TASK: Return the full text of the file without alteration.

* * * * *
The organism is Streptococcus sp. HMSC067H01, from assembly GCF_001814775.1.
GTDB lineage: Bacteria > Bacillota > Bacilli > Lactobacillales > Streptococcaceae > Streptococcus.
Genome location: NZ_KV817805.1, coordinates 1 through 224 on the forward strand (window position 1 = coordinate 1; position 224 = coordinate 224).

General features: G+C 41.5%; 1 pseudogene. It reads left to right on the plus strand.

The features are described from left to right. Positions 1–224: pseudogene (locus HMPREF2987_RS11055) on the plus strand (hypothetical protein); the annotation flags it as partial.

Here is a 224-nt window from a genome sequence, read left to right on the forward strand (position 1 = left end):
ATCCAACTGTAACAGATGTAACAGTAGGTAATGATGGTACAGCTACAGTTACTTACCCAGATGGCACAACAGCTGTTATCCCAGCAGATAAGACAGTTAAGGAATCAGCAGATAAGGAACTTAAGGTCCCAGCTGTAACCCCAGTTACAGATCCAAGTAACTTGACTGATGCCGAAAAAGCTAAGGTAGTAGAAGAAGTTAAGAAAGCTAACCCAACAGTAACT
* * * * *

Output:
The organism is Streptococcus sp. HMSC067H01, from assembly GCF_001814775.1.
GTDB lineage: Bacteria > Bacillota > Bacilli > Lactobacillales > Streptococcaceae > Streptococcus.
Genome location: NZ_KV817805.1, coordinates 1 through 224 on the forward strand (window position 1 = coordinate 1; position 224 = coordinate 224).

General features: G+C 41.5%; 1 pseudogene. It reads left to right on the plus strand.

The features are described from left to right. Positions 1–224: pseudogene (locus HMPREF2987_RS11055) on the plus strand (hypothetical protein); the annotation flags it as partial.

Here is a 224-nt window from a genome sequence, read left to right on the forward strand (position 1 = left end):
ATCCAACTGTAACAGATGTAACAGTAGGTAATGATGGTACAGCTACAGTTACTTACCCAGATGGCACAACAGCTGTTATCCCAGCAGATAAGACAGTTAAGGAATCAGCAGATAAGGAACTTAAGGTCCCAGCTGTAACCCCAGTTACAGATCCAAGTAACTTGACTGATGCCGAAAAAGCTAAGGTAGTAGAAGAAGTTAAGAAAGCTAACCCAACAGTAACT